20. 21. Man’s Personal Homepage
  21. 23. Man’s Composition
  22. 24. Student Portfolio
  23. 25. Automatic Revisions Log
  24. 26. Editing Changes
  25. 27. Tran’s Avatar Talking avatar -- text to voice -- using voice to introduce writing
  26. 28. Journal Entry Melanie Melanie
  27. 29. Advanced: Vocabulary Builder
  28. 30. Quiz
  29. 31. Introduction to Critical Reasoning
  30. 32. How connected are you ?
  31. 33. 12 ways to get students involved pbwiki.com/education/resources-introduce <ul><li>Individual pages: Ask each student to create a wiki page, posting information about their interests and what they hope to learn from the class.  Be sure to comment on the pages, and engage them by referencing their personal interests in discussions. Use this as an easy icebreaker. </li></ul><ul><li>Self selection: List your weekly discussion topics on your wiki, have students select topic and to lead the discussion. </li></ul><ul><li>Group brainstorming: Have your students brainstorm possible discussion topics on the wiki and lead one discussion per week.  </li></ul><ul><li>Easy poll/ survey: Embed an online poll to create an easy online poll in your wiki.  Use the poll to make class decisions or share opinions anonymously. </li></ul><ul><li>Community problem solving: Ask your students to answer a homework question on the wiki, providing only part of the solution.  Have each student respond and grade the final answer. </li></ul><ul><li>Asynchronous open-ended discussions: Have a guest speaker in the class, ask your students to prepare a list of questions for the speaker.  Use the gabbly chat plugin to talk with everyone on the wiki page, or embed a meebo chat to communicate one on one with your students.  </li></ul>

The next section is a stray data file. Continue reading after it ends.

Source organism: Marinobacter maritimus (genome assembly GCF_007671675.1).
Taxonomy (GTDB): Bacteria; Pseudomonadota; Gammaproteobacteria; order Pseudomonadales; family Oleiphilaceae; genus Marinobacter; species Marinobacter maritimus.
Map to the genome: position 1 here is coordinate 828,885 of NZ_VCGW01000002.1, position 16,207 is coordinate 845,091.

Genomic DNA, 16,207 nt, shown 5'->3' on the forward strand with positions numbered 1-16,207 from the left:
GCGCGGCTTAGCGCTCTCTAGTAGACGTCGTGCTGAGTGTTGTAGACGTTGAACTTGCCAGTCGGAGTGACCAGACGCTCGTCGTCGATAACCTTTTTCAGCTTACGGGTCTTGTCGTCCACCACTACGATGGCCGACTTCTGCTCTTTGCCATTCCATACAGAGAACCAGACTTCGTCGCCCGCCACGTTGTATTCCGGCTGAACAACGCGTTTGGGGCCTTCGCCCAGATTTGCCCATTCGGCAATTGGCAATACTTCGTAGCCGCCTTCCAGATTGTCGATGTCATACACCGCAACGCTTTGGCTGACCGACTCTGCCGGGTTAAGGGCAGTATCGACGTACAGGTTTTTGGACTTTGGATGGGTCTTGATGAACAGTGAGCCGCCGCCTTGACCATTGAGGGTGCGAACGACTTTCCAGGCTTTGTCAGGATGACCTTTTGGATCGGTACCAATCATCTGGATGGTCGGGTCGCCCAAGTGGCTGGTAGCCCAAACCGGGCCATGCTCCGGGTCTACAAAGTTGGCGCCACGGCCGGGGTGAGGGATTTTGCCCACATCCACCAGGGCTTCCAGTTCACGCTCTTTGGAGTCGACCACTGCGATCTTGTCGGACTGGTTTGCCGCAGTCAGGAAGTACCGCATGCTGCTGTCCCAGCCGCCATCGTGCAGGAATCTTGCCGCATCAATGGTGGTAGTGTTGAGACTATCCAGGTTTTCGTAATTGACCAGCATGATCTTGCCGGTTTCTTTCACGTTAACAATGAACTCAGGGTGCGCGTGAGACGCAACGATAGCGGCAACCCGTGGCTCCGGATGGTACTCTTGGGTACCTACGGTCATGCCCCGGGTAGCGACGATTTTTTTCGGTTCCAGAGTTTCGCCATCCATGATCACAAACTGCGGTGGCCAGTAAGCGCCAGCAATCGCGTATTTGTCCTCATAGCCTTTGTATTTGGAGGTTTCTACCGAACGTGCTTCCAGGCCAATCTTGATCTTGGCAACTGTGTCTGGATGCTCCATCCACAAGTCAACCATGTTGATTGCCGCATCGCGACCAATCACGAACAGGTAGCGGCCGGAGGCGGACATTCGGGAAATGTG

32. 34. <ul><li>Class notes: Each week assign one student to write up the class notes, including important points and class discussion.  Be sure to comment on the notes, and add additional insight from the lesson.  </li></ul><ul><li>Wiki-pairs: Ask your students to partner with another student in class. These partners should comment on each others work, brainstorm new ideas, and generally help each other out.  Private wiki pages make it easy to create private pages that only two students can edit. </li></ul><ul><li>Wiki group work: Create a page that only members of a group can access and monitor their progress on a research task over time. You can give feedback immediately and see who is pulling their weight! </li></ul><ul><li>Publicize good work: Post student work online as an example or archive to show course expectations. You can easily create public wiki pages in a private PBwiki (this is a free feature of 2.0 wikis).  </li></ul><ul><li>Individual observations : Students record specific examples their internship and reflect how these experiences relate to current course material.  This can be private or include wiki-pair or teacher feedback.  </li></ul><ul><li>Web research: Students work on research project, summarizing their finding on a wiki page and list their web sources, articles, etc. on the wiki.  Peers can comment or add to the page </li></ul>
  33. 35. Wiki ePortfolios <ul><li>Showcase student artifacts </li></ul><ul><li>Provide opportunities for reflection </li></ul><ul><li>Demonstrate student growth and learning </li></ul>
  34. 36. <ul><li>“ The fact is </li></ul><ul><li>that </li></ul><ul><li>even if </li></ul><ul><li>you are </li></ul><ul><li>the most engaging, </li></ul><ul><li>old style teacher </li></ul><ul><li>in the world, </li></ul><ul><li>you are not </li></ul><ul><li>going to capture most </li></ul><ul><li>of our students' attention </li></ul><ul><li>the old way.” </li></ul><ul><li>Marc Prensky </li></ul><ul><li>(marcprensky.com) </li></ul>